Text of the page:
Towards a Collaborative Web Browser

Dated Oct 13, 2021; last modified on Sat, 06 Nov 2021

One of the grand dreams of the web is bringing people together so that they may find relevant information.

Sometimes this is implicit, e.g. Google Search’s PageRank learns from inter-page links which are mostly made by people, but there may be room for explicit collaboration when navigating the web. This section explores such explicit attempts.

A Group Asynchronous Browsing (GAB) Server

Premise: Users submit their subject hierarchies (bookmarks) to the GAB server. The GAB server then forms a multitree from these hierarchies.

A multitree composed of 3 different subject hierarchies. The blue and red correspond to users, while the green tree corresponds to a Yahoo general purpose subject index. Credits: www.w3.org/Conferences/WWW4/Papers/98/

A multitree composed of 3 different subject hierarchies. The blue and red correspond to users, while the green tree corresponds to a Yahoo general purpose subject index. Credits: www.w3.org/Conferences/WWW4/Papers/98/

TIL that ls -lh path/to/folder lists the file size in human readable units. A bit surprised that the .gif provided by W3 is 4.8KB, while its converted .png is 16KB.

This kind of collaboration swims against the current of the increased focus on user privacy. Bookmarks feel too personal to share. Some privacy protections would need to be built in for this proposal to fly today.

Clients (users) can request a subset of trees, e.g. from a suitable group of people, from the multitree database. The server responds with a merged tree, e.g.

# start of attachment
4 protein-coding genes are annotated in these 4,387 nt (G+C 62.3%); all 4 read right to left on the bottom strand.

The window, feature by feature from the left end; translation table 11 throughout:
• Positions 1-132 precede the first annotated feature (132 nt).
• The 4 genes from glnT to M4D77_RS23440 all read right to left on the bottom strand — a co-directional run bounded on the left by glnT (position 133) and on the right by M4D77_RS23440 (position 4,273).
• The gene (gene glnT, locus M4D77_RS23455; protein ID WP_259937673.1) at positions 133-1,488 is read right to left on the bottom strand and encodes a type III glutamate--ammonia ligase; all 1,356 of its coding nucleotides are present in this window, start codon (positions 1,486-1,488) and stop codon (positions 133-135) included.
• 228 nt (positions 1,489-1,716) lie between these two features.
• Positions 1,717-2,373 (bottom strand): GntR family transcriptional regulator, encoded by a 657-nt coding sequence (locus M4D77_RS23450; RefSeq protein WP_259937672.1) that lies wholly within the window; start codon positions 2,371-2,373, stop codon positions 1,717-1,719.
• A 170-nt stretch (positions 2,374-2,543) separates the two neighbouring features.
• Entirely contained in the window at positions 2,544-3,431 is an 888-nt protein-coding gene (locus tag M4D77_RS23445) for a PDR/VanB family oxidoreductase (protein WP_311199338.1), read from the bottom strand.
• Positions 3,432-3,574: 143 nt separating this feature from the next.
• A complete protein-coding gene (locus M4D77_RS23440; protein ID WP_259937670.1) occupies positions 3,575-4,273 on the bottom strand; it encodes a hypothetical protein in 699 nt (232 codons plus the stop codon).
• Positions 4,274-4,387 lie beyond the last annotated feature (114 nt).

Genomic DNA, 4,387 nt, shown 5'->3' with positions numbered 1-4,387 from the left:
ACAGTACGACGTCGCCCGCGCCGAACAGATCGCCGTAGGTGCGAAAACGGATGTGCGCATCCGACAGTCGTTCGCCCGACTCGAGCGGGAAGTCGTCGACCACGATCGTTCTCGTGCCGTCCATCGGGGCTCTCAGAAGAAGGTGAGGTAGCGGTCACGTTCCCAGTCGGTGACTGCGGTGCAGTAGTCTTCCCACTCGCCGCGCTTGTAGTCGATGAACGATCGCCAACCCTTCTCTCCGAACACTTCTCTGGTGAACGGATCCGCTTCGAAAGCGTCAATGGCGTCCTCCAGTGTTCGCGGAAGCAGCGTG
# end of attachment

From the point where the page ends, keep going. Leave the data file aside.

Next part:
An HTML dump of the tree merged from Wittenberg’s, Hill’s, Das’s and Yahoo’s subject trees. For example, Will Hill has URL titled “The Mother-of-all-BBS” under his “Search Engine” category. Credits: www.w3.org/Conferences/WWW4/Papers/98/

An HTML dump of the tree merged from Wittenberg’s, Hill’s, Das’s and Yahoo’s subject trees. For example, Will Hill has URL titled “The Mother-of-all-BBS” under his “Search Engine” category. Credits: www.w3.org/Conferences/WWW4/Papers/98/

This presentation presents a “lost in hyperspace” problem, when the user makes an abrupt jump to another location in the document that is off-screen initially. To remedy this, propose a Pad++ multitree browser that uses treemaps to visualize the hierarchy, e.g.

Sample treemap visualization of a multitree. Credits: www.w3.org/Conferences/WWW4/Papers/98/

Sample treemap visualization of a multitree. Credits: www.w3.org/Conferences/WWW4/Papers/98/

Clients may also send a list of URLs, and the server responds with “close relatives” of those URLs. With respect to some node \(X\) and some multitree \(MT\):

  • The siblings of \(X\) in \(MT\ = \{Z | Z\ \) is an immediate child of some immediate parent node of \(X\) in \(MT\), and \(Z \ne X \}\), e.g. \(A_{siblings} = \{B, C, D, E\}\).
  • The cousins of \(X\) in \(MT\ = \{Z | Z\ \) is a sibling of \(Y\), \(Y\) is a sibling of \(X\), and \(Z\) is not a sibling of \(X\), e.g. \(A_{cousins} = \{F, G, J\}\).

The merged subject tree database has sparse connectivity, that using cousins and a more general purpose subject index is needed for practicality.

further proposes WebWatch, a service that monitors the subject-oriented indices, and informs the user of updates. However, that mechanism is not interesting to me at the moment.

References

  1. Group Asynchronous Browsing on the World Wide Web. Wittenburg, Kent; Das, Duco; Hill, Will; Stead, Larry. Proceedings of the Web Conference, 4th. https://www.w3.org/Conferences/WWW4/Papers/98/ . 1995.